Spiers & Boden's second album had been called Bellow, and with a nod to fellow Oxfordians Radiohead, they named the band Bellowhead. They've been a remarkably consistent outfit ever since. Originally a ten-piece, they soon recruited member number 11 (Gideon Juckes), and only twice have they shed members; Lewin and Juckes, to be replaced by Sam Sweeney and Ed Neuhauser, the present line up being the same since 2010.
"The aim", says John, was to make "English world music", which is how they styled themselves via their independently released début, the E.P.Onymous. "Folk music in general wasn't getting a huge amount of media attention, but world music was. “What's different with our music? It can be modernised, brought up to date. How's about it, music industry?”
How would you describe what you do? "If I was to describe it to someone who hasn't heard it before, I think I would say it's based around the traditional music of the British Isles primarily. That's the source material we take. All we do is play with the music, explore it, and each track will have a different feel to it. One track may have an afrobeat, african feel to it, because that was something the person writing her music was playing around with at the time. Other things are almost full on disco, and others are incredibly orchestral. When we go from telling a sea shanty to playing a dance tune for the crowd to dance to, we'll adapt what musical knowledge we all have to apply to that source material, so it ends up sounding like a train crash of styles. But because we have been playing together so long it kind of works.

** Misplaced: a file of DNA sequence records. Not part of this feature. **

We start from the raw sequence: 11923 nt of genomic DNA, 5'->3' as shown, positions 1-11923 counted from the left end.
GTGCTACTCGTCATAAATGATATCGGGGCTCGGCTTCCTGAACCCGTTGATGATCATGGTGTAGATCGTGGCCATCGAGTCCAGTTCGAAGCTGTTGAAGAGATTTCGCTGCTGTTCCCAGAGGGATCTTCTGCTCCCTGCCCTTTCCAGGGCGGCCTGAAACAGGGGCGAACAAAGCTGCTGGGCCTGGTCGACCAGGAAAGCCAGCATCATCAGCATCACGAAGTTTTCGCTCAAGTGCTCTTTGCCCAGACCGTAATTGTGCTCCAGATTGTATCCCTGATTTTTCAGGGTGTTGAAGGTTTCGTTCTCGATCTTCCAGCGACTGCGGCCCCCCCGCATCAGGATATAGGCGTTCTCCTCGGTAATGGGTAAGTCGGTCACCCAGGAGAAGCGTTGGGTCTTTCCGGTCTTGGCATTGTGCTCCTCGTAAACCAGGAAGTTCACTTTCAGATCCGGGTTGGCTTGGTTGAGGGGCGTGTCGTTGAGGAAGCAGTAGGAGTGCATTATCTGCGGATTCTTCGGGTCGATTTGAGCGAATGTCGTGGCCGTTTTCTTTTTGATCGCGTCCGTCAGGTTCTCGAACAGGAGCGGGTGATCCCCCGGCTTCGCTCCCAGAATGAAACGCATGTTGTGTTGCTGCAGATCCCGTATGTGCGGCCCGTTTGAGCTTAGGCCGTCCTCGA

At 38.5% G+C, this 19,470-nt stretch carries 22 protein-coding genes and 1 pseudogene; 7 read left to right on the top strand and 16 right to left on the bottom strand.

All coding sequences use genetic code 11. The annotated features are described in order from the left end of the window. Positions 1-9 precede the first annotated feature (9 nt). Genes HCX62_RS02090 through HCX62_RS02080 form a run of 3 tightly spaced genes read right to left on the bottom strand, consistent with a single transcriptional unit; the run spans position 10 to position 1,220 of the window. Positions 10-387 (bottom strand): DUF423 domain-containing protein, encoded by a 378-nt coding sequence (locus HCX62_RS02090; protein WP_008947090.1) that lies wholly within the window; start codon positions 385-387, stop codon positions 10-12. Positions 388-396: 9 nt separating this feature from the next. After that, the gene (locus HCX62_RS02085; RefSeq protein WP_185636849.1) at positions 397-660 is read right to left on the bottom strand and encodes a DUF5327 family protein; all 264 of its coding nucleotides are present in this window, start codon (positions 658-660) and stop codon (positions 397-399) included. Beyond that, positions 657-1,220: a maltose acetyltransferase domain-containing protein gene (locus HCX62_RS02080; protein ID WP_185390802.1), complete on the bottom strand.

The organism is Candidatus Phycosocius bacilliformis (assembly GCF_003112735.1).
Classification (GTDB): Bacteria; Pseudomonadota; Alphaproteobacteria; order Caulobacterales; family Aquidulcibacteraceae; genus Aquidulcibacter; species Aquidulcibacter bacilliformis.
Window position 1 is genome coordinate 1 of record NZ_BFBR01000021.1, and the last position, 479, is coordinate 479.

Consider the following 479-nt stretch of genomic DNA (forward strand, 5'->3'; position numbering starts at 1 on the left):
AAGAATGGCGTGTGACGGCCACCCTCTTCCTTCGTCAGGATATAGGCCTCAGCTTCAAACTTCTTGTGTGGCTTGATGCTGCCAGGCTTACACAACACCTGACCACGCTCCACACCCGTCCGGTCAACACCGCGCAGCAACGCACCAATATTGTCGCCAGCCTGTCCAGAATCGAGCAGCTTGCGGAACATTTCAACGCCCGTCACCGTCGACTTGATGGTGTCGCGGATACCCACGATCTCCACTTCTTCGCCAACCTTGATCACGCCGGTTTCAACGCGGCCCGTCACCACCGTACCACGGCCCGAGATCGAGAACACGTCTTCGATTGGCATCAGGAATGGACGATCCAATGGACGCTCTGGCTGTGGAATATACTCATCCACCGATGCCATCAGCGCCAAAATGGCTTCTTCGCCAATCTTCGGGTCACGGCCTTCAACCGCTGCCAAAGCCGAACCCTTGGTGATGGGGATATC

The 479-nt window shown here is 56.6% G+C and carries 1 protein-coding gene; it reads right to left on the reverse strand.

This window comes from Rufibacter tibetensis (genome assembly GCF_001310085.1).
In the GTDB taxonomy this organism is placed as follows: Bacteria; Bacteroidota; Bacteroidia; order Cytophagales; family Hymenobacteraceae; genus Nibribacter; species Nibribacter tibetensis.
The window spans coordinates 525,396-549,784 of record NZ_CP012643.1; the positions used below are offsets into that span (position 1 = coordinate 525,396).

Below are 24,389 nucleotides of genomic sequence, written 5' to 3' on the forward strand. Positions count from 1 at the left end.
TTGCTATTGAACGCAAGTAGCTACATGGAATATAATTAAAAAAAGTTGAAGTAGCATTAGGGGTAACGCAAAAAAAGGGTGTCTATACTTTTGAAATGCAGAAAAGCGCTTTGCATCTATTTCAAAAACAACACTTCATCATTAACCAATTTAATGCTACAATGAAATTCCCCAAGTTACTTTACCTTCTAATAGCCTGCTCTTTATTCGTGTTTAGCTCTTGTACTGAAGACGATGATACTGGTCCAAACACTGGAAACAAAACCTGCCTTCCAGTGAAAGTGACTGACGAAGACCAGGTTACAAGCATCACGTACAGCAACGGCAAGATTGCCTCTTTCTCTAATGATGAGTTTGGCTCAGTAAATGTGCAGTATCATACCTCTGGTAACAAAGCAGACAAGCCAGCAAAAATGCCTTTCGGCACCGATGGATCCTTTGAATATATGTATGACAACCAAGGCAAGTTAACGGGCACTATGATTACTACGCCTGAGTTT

"Every step of the way its gone beyond what we were aiming for," says John. All we were hoping for was to put together a band, made up of all the disparate musicians on the folk scene – although some of the players weren't on the folk scene then – and we saw that there was that thirst to book us. People were contacting us in their droves. We sent Ian Anderson of folkroots magazine a demo, with the specific instruction not to review it because it was a demo made to get gigs. He was at that first gig, and he instantly reviewed it. We couldn't escape it then, everyone wanted to book us. Thereafter, we started playing pretty mainstream festivals and getting played on Radio 2, and not just on the folk show. We never aimed for that. It was never part of the remit. But, the release of Hedonism saw that happen."